* While there are no known attempts to exploit the "timewarp" vulnerability on Bitcoin's mainnet today, and the authors do not believe it is likely to occur in the immediate future, removing the possibility has long been on various wishlists and greatly simplifies potential attack analysis. ** Sadly, some deployed mining hardware relies on the ability to roll nTime forward by up to 600 seconds[3]. Thus, only requiring that the nTime field move forward during difficulty adjustment would allow a malicious miner to prevent some competitors from mining the next block by setting their timestamp to two hours in the future. Thus, we allow nTime to go backwards by 600 seconds, ensuring that even a block with a timestamp two hours in the future allows for 600 seconds of nTime rolling on the next block. ** Note that miners today only enforce increasing timestamps against the median-timestamp-of-last-11-blocks, so miners who do not upgrade may mine a block which violates this rule at the beginning of a difficulty window if the last block in a difficulty window has a timestamp in the future. Thus, it is strongly recommended that SPV clients enforce the new nTime rules to avoid following any potential forks which occur.
* The issues involved in having leaf nodes in the transaction merkle tree which can be confused for inner nodes are well documented. [4][5][6] While there are workarounds for the pitfalls, there are many SPV-proof-validators which do not implement them. Further, the limited use-cases for very small transactions does not suffice as reason to force the added complexity onto clients. Note that any transactions smaller than 83 bytes have been considered non-standard since Bitcoin Core version 0.17.0, so miners will not mine blocks which validate this rule by default.
* There are several early-stage proposals which may affect the execution of scripts, including proposals such as Schnorr signatures, Taproot, Graftroot, and MAST. These proposals are not expected to have any interaction with the changes in this BIP, as they are likely to only apply to SegWit scripts, which are not covered by any of the new rules except for the sighash type byte rule. Thus, the sighash type byte rule defined above only applies to *current* signature-checking opcodes, as any new signature-checking is likely to be implemented via the introduction of new opcodes.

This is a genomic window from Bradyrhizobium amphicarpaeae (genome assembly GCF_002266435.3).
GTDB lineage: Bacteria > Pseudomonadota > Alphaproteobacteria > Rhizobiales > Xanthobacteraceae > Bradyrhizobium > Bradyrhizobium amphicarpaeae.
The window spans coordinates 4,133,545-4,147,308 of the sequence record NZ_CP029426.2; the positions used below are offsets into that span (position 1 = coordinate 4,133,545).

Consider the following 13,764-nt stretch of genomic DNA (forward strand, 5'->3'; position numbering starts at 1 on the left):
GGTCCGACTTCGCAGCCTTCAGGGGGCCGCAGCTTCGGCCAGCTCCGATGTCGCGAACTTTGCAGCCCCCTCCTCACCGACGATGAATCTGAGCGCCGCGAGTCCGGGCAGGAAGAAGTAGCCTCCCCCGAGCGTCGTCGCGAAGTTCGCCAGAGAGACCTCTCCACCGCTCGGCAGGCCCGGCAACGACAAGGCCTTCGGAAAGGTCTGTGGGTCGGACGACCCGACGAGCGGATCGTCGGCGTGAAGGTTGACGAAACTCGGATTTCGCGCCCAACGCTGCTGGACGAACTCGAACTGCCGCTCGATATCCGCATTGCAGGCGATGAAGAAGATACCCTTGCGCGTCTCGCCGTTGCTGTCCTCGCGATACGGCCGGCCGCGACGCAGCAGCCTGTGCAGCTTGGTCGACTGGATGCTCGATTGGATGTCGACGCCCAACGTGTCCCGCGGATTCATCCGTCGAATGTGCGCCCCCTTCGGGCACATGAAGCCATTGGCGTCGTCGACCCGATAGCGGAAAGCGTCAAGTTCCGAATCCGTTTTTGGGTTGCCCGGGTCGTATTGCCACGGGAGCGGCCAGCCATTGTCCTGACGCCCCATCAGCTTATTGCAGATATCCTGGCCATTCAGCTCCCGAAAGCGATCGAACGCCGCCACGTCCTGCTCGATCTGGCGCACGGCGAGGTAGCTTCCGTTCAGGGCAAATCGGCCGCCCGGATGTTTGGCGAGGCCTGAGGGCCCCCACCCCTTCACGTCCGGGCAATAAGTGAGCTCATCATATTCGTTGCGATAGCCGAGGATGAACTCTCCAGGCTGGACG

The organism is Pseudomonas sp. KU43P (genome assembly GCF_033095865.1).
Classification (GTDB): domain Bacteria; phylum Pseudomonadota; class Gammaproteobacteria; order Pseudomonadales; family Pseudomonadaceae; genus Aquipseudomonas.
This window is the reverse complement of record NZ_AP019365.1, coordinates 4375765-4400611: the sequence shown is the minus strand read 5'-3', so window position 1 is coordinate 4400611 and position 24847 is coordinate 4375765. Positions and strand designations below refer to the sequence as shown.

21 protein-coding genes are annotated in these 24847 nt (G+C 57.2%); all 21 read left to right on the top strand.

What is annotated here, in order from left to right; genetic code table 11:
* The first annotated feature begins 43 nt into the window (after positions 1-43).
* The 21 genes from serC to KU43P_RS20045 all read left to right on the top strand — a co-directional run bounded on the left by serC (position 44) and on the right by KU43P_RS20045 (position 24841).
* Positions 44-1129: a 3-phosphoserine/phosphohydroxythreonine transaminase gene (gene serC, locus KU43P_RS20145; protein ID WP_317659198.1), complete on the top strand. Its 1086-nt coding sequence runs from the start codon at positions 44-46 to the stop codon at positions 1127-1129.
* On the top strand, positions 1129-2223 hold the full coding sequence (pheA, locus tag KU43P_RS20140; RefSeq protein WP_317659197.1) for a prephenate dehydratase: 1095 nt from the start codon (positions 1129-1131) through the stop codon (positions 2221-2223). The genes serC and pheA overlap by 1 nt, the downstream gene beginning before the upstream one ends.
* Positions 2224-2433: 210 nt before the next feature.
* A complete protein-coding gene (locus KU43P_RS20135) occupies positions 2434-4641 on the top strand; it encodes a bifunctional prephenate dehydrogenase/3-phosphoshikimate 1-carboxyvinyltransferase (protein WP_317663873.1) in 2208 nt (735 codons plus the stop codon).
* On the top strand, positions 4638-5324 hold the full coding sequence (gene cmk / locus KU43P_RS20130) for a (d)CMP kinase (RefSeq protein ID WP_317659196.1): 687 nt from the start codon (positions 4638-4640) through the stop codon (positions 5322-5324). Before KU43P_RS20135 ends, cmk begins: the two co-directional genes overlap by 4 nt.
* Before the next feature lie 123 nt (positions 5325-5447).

* In spite of some suggestion that other activation methods be used, BIP 9 is proposed as ensuring miners have upgraded to enforce new rules is an important part of minimizing disruption. While previous BIP 9 soft-forks have resulted in political contention, this comparatively-unimportant soft-fork provides a good opportunity to attempt to return to utilizing BIP 9 to ensure miner upgrade prior to activation, which the authors believe is a critical goal. However, if there is broad agreement to activate these rules when the BIP 9 expiry time is reached, and miners have not yet signaled sufficient level of readiness, a later flag-day activation may be merited. For this reason, implementations may wish to provide a compatibility option which allows flag-day enforcement of these rules without an update.

==Reference Implementation==

[ Bitcoin Core Pull #15482]


[1] The difficulty adjustment algorithm in Bitcoin multiplies the previous difficulty by (2016 / time taken to mine the last 2015 blocks). Intuitively[2], this implies the actual Inter-Block-Time (IBT) target is 2016/2015*600, or about 600.3 seconds. However, the expected value of the inverse of an Erlang distribution (which the above is effectively sampling from) is actually 1/(N-1), not 1/N. Thus, the above expression actually targets an IBT of 2016/2014*600, or about 600.6 seconds, ie E(2016*600/X) = 1 where X~ErlangDistribution(k=2015, λ=1/IBT) when IBT is 2016/2014*600. This is equivalent to 600*E(2016*600/X) where X~ErlangDistribution(k=2015, λ=1/600). In the case of a miner deliberately reducing timestamps by 600 seconds on the difficulty-retargeting block, we are effectively changing the difficulty multiplier to (2016 / (time taken to mine the last 2016 blocks + 600)), or 600*E(2016*600/(X + 600)) where X~Erlang Distribution(k=2016, λ=1/600), which is effectively targeting an inter-block time of ~599.9999 seconds.

[2] See [] for most peoples' intuition. For more info see Pieter's writeup at []

[3] While no official stratum specification exists, the pool server (one of the most popular pool servers today) rejects shares with timestamps more than 600 seconds in the future at []. While there are few resources describing hardware operation today, timestamp rolling can be observed on the chain (in some rare cases) as block timestamps go backwards when a miner rolled one block nTime forward and the next does not, but only incredibly rarely more than 600 seconds.

[4] []

[5] []

[6] []


Thanks (in alphabetical order) to Suhas Daftuar, James Hilliard, Johnson Lau, Steve Lee, Greg Maxwell, John Newberry, and Pieter Wuille for their helpful feedback at various stages as well as the entire Bitcoin Protocol Development Community.